Table of Contents
- What Are Herpes?
- Who Can Get Herpes?
- Different Type of Herpes
- The Different Stages of Herpes
- Symptoms of Herpes
- Canker Sores vs. Herpes
- Herpes On The Tongue
- How Do You Contract Herpes?
- Is There A Link Between Herpes and HIV?
- Is There A Cure? How Do You Treat It?
- Medical Treatment
- When Should You See A Medical Professional
- Medical Testing For Herpes
- Can You Prevent Herpes?
- Living With Herpes
“Well, at least it’s not herpes. Or do you have that as well?” (Pitch Perfect, 2012)
Leave it to Fat Amy, the endearingly honest character from the hit movie, “Pitch Perfect” to bring up the dreaded question. And let’s face it – herpes are no fun. You might be picturing the more commonly known form of herpes that are contracted in the genital are, but there is another type that causes sores and blisters in and around your mouth and on your tongue that are incredibly painful and hazardous to your health and even those around you.
Further Reading: Check out our full guide on how to get rid of bad breath.
What Are Herpes?
First, let’s discuss what exactly are herpes. Herpes are little, pimple-like sores that break open and leave shallow ulcers that are painful enough that eating and drinking can cause pain. These sores can appear on the lips, around the mouth and on the tongue, although the tongue is an unusual place for the sores to appear. The sores can also look like red bumps filled with water. These will eventually break down, crust over and form a scab. Talk about gross!
Who Can Get Herpes?
Anyone from the age of infancy to elderly can get herpes. However one in six people will contract the virus between 15 to 30 years of age.
Different Type of Herpes
As I mentioned in the beginning, there are two different types of herpes. One that you can get in the genital area and one that you get around the mouth. Known to doctors by their proper name, Herpes Simplex Virus, there are two different types that are identified.
Herpes Simplex Virus, Type-1: Also known as Herpes-1, this one causes 80% of oral herpes infections.
Herpes Simplex Virus, Tybe-2: Also known as Herpes-2, this one causes the rest of herpes, or genital herpes.
The Different Stages of Herpes
Herpes are a type of virus, and like many viruses, they have many stages of infections as they manifest.
Herpes Primary Infection Stage
In this primary stage, the virus is first entered into your system through your skin or mucous membrane and multiplies. Typically at this stage, you begin to experience the first symptoms such as fevers and mouth sores.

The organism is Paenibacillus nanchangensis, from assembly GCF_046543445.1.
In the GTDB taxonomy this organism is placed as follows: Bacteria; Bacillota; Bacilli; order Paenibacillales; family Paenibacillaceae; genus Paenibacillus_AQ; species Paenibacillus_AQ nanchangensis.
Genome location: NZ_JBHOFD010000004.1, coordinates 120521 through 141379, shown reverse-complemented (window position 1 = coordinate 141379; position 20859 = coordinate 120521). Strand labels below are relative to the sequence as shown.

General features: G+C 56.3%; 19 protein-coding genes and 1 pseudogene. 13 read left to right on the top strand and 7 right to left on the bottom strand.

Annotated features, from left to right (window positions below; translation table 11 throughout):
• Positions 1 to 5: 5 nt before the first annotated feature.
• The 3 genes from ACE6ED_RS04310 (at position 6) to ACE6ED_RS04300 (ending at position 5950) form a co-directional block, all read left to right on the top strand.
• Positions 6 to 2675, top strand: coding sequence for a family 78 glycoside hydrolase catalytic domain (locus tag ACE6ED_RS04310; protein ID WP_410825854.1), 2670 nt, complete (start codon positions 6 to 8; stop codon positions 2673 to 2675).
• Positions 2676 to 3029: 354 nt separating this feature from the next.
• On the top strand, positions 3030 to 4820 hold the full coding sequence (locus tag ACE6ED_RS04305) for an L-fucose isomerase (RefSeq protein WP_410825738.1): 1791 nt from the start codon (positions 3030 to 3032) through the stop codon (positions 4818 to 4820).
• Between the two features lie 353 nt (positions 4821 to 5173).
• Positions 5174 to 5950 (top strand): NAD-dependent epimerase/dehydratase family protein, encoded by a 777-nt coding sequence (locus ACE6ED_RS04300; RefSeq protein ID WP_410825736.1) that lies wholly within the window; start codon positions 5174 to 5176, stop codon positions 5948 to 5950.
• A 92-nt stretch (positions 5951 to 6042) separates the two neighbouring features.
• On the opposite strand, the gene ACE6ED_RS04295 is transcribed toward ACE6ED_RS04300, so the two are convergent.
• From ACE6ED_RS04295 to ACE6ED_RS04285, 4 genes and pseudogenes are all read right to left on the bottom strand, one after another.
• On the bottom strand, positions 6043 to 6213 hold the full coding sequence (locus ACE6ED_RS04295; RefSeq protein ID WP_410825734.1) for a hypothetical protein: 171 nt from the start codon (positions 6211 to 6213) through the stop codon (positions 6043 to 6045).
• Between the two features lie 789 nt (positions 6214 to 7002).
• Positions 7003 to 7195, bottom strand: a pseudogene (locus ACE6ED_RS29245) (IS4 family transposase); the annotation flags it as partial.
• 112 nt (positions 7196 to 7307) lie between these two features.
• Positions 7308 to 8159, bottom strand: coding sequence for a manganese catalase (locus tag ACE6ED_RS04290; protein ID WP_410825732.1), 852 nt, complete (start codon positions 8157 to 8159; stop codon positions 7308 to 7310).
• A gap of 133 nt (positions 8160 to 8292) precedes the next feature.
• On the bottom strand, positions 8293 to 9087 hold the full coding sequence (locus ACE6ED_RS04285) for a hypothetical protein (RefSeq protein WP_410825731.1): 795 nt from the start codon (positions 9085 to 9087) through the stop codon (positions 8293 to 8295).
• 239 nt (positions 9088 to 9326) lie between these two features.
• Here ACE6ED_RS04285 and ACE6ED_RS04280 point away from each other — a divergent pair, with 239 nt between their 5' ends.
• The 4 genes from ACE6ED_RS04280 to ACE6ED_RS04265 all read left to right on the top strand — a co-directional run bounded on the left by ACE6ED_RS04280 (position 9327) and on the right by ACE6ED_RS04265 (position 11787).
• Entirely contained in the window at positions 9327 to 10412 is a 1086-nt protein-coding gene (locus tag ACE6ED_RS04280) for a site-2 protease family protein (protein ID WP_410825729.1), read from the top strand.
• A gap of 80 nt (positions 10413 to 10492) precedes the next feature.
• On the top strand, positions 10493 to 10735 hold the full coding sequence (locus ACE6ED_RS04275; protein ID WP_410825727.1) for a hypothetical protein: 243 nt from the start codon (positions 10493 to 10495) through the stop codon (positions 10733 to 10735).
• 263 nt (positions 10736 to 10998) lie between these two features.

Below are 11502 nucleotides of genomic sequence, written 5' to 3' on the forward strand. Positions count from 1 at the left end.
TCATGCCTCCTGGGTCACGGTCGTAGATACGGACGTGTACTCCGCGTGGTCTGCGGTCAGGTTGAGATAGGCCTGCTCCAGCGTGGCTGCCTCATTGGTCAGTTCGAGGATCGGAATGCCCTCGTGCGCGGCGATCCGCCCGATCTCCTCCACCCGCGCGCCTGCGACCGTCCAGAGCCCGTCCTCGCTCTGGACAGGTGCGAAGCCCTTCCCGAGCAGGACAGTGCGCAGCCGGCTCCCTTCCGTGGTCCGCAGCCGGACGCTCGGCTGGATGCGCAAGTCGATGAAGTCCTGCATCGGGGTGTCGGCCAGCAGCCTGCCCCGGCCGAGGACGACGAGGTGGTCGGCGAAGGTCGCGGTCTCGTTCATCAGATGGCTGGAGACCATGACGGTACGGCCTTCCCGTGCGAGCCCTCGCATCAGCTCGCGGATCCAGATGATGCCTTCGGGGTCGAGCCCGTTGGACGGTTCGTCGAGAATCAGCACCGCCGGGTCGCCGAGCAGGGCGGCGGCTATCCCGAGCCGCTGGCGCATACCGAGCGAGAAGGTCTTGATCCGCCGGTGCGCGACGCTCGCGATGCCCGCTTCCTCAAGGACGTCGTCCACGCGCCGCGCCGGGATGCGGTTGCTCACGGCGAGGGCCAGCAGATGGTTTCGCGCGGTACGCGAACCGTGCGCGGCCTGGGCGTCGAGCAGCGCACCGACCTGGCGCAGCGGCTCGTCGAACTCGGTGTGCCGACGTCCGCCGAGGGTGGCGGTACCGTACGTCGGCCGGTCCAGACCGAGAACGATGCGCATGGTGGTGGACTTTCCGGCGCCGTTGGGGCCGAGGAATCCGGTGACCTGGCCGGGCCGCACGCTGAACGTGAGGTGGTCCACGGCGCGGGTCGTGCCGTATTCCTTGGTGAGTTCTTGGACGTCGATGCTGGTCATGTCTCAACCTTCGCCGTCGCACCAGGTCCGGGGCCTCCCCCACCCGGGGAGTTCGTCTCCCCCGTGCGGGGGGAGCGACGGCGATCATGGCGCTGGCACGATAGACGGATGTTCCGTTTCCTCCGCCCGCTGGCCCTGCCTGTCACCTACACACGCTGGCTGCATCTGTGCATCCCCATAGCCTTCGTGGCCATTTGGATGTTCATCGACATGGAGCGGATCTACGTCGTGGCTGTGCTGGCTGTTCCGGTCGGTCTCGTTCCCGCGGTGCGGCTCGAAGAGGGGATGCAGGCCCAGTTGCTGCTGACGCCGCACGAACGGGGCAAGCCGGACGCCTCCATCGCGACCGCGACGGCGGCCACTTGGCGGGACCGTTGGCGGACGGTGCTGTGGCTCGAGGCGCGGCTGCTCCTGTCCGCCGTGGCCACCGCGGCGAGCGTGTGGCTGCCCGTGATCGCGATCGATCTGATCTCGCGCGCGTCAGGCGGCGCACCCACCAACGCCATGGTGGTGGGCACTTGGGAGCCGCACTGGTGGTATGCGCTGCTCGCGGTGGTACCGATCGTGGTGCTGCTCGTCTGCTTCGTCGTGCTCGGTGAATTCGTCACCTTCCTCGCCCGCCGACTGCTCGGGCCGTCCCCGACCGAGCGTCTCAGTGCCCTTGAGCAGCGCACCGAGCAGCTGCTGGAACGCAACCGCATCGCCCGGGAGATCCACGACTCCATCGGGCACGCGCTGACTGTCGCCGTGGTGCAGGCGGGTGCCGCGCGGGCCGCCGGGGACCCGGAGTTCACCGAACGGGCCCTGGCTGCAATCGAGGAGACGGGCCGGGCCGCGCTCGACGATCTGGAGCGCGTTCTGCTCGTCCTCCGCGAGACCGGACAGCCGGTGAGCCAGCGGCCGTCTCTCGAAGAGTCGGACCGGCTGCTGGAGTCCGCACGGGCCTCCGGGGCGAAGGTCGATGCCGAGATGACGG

Now that the virus has entered your system, it moves along the nerve pathways to the spine and set up a “home” in an area doctors call the “dorsal root ganglion.” The virus will grow without causing any initial problems until it becomes inactive or dormant. The virus will stay like this for many years.
Herpes can pop up if you are faced with a stressful situation. Stress on our minds and bodies will have a way of reacting in weird ways. Herpes will manifest its symptoms under stressful situations. Herpes can also “wake up” if there are other factors like exposure to ultraviolet light, getting a fever, being physically tired, and changes in hormone levels.
This is the time period in which the herpes settle into your system after contact. Usually, the amount of time between first contact with the virus and appearance of symptoms is 2-12 days, although most people average around 4. The total time the illness lasts is 2-3 weeks.
Symptoms of Herpes
Most of the time, herpes symptoms can be extremely unpleasant. Typically pain, burning, tingling, or itching occurs at the infection site before the sores appear. Clusters of blisters appear, which will break down rapidly and will emerge as tiny, shallow, gray ulcers on a red base. A few days later they scab and become dry with a yellow tinge.
Sores can also extend to the back of the throat, and down the chin and neck. Gums may also be mildly swollen and bleed. Sometimes, neck lymph nodes can swell up and become painful.
Other symptoms include fevers, fatigue, muscle aches and irritability.
Most people who contract herpes don’t always display symptoms, or have very mild symptoms. You may not notice the symptoms because they can be explanations for something else, such as a pimple or ingrown hair. This is considered a dormant illness, in which the herpes are in your system, but can emerge in specific situations such as the loss of a loved one, the break-up of a marriage, or other stressful periods.
It is still possible to spread herpes if your symptoms are dormant, so remember to use protection and get regular check ups!
Canker Sores vs. Herpes
It can be easy to confuse canker sores with herpes. The difference is canker sores form when there is something inside the mouth that is irritating the area. They do not spread to the outside of the mouth and they are not contagious. Be sure to know the difference of symptoms between herpes and canker sores.
Herpes On The Tongue
Getting herpes on your tongue is an unusual way of reacting to herpes, but not unheard of. Tongue herpes results in getting pimples and irritated, swollen looking taste buds.
Some people who have contracted herpes on their tongue report the herpes began on the tip, beginning as a little white speck and eventually growing into quarter sized patch of white blisters.
Unfortunately, getting herpes on your tongue is one of the most painful reactions to herpes. They are difficult to get rid of because they can be irritated so easily by eating, drinking, licking lips or brushing your tongue against your teeth.
It also makes eating and drinking painful. It’s not only is it recommended to drink cold water throughout the day, but it’s also important to get it checked out and medicated as soon as possible. The sooner you treat it, the sooner it will go away.
How Do You Contract Herpes?